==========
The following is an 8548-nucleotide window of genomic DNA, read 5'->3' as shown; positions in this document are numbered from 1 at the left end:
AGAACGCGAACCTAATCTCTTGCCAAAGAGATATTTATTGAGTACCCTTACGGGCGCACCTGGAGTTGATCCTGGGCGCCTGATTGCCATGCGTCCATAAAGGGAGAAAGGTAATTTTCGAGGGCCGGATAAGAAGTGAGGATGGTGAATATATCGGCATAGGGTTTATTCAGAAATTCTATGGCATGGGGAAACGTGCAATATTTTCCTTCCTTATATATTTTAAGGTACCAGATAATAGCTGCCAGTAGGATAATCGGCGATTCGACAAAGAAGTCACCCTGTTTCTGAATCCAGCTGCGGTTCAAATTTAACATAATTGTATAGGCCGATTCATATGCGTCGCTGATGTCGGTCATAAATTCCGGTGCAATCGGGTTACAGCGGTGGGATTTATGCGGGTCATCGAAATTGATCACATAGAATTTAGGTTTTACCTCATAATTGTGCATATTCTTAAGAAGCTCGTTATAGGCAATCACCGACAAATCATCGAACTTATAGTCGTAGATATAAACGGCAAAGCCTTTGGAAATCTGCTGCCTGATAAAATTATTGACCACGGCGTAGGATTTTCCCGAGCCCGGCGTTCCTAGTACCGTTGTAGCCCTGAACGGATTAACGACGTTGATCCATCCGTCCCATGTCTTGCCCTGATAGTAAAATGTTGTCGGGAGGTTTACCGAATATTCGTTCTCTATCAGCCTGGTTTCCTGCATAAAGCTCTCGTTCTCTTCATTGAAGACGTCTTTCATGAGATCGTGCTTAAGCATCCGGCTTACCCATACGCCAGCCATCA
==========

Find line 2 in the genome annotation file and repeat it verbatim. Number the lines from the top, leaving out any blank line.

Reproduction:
AGAACGCGAACCTAATCTCTTGCCAAAGAGATATTTATTGAGTACCCTTACGGGCGCACCTGGAGTTGATCCTGGGCGCCTGATTGCCATGCGTCCATAAAGGGAGAAAGGTAATTTTCGAGGGCCGGATAAGAAGTGAGGATGGTGAATATATCGGCATAGGGTTTATTCAGAAATTCTATGGCATGGGGAAACGTGCAATATTTTCCTTCCTTATATATTTTAAGGTACCAGATAATAGCTGCCAGTAGGATAATCGGCGATTCGACAAAGAAGTCACCCTGTTTCTGAATCCAGCTGCGGTTCAAATTTAACATAATTGTATAGGCCGATTCATATGCGTCGCTGATGTCGGTCATAAATTCCGGTGCAATCGGGTTACAGCGGTGGGATTTATGCGGGTCATCGAAATTGATCACATAGAATTTAGGTTTTACCTCATAATTGTGCATATTCTTAAGAAGCTCGTTATAGGCAATCACCGACAAATCATCGAACTTATAGTCGTAGATATAAACGGCAAAGCCTTTGGAAATCTGCTGCCTGATAAAATTATTGACCACGGCGTAGGATTTTCCCGAGCCCGGCGTTCCTAGTACCGTTGTAGCCCTGAACGGATTAACGACGTTGATCCATCCGTCCCATGTCTTGCCCTGATAGTAAAATGTTGTCGGGAGGTTTACCGAATATTCGTTCTCTATCAGCCTGGTTTCCTGCATAAAGCTCTCGTTCTCTTCATTGAAGACGTCTTTCATGAGATCGTGCTTAAGCATCCGGCTTACCCATACGCCAGCCATCA